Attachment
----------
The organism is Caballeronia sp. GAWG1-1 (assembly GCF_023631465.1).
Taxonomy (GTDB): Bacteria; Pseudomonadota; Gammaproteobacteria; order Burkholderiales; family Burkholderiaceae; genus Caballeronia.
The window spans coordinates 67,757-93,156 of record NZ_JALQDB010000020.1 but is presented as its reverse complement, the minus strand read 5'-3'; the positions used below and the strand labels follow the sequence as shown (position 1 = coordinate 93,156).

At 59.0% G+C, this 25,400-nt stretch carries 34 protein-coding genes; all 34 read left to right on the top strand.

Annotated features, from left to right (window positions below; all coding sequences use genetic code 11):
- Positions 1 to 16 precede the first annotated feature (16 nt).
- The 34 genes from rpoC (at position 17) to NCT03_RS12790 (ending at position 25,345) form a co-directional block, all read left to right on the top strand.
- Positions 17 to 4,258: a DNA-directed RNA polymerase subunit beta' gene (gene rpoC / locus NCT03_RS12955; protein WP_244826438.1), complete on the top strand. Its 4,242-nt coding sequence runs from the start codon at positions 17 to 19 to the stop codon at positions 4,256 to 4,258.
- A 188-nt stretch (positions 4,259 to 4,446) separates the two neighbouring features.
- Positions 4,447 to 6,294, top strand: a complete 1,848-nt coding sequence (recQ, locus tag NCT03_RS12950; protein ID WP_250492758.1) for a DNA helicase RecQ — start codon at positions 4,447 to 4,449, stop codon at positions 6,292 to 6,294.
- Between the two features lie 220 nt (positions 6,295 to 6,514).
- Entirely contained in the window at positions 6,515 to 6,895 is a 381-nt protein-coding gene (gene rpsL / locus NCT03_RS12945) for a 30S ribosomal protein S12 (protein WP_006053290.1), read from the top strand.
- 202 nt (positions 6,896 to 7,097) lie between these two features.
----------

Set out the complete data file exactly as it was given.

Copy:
The organism is Caballeronia sp. GAWG1-1 (assembly GCF_023631465.1).
Taxonomy (GTDB): Bacteria; Pseudomonadota; Gammaproteobacteria; order Burkholderiales; family Burkholderiaceae; genus Caballeronia.
The window spans coordinates 67,757-93,156 of record NZ_JALQDB010000020.1 but is presented as its reverse complement, the minus strand read 5'-3'; the positions used below and the strand labels follow the sequence as shown (position 1 = coordinate 93,156).

At 59.0% G+C, this 25,400-nt stretch carries 34 protein-coding genes; all 34 read left to right on the top strand.

Annotated features, from left to right (window positions below; all coding sequences use genetic code 11):
- Positions 1 to 16 precede the first annotated feature (16 nt).
- The 34 genes from rpoC (at position 17) to NCT03_RS12790 (ending at position 25,345) form a co-directional block, all read left to right on the top strand.
- Positions 17 to 4,258: a DNA-directed RNA polymerase subunit beta' gene (gene rpoC / locus NCT03_RS12955; protein WP_244826438.1), complete on the top strand. Its 4,242-nt coding sequence runs from the start codon at positions 17 to 19 to the stop codon at positions 4,256 to 4,258.
- A 188-nt stretch (positions 4,259 to 4,446) separates the two neighbouring features.
- Positions 4,447 to 6,294, top strand: a complete 1,848-nt coding sequence (recQ, locus tag NCT03_RS12950; protein ID WP_250492758.1) for a DNA helicase RecQ — start codon at positions 4,447 to 4,449, stop codon at positions 6,292 to 6,294.
- Between the two features lie 220 nt (positions 6,295 to 6,514).
- Entirely contained in the window at positions 6,515 to 6,895 is a 381-nt protein-coding gene (gene rpsL / locus NCT03_RS12945) for a 30S ribosomal protein S12 (protein WP_006053290.1), read from the top strand.
- 202 nt (positions 6,896 to 7,097) lie between these two features.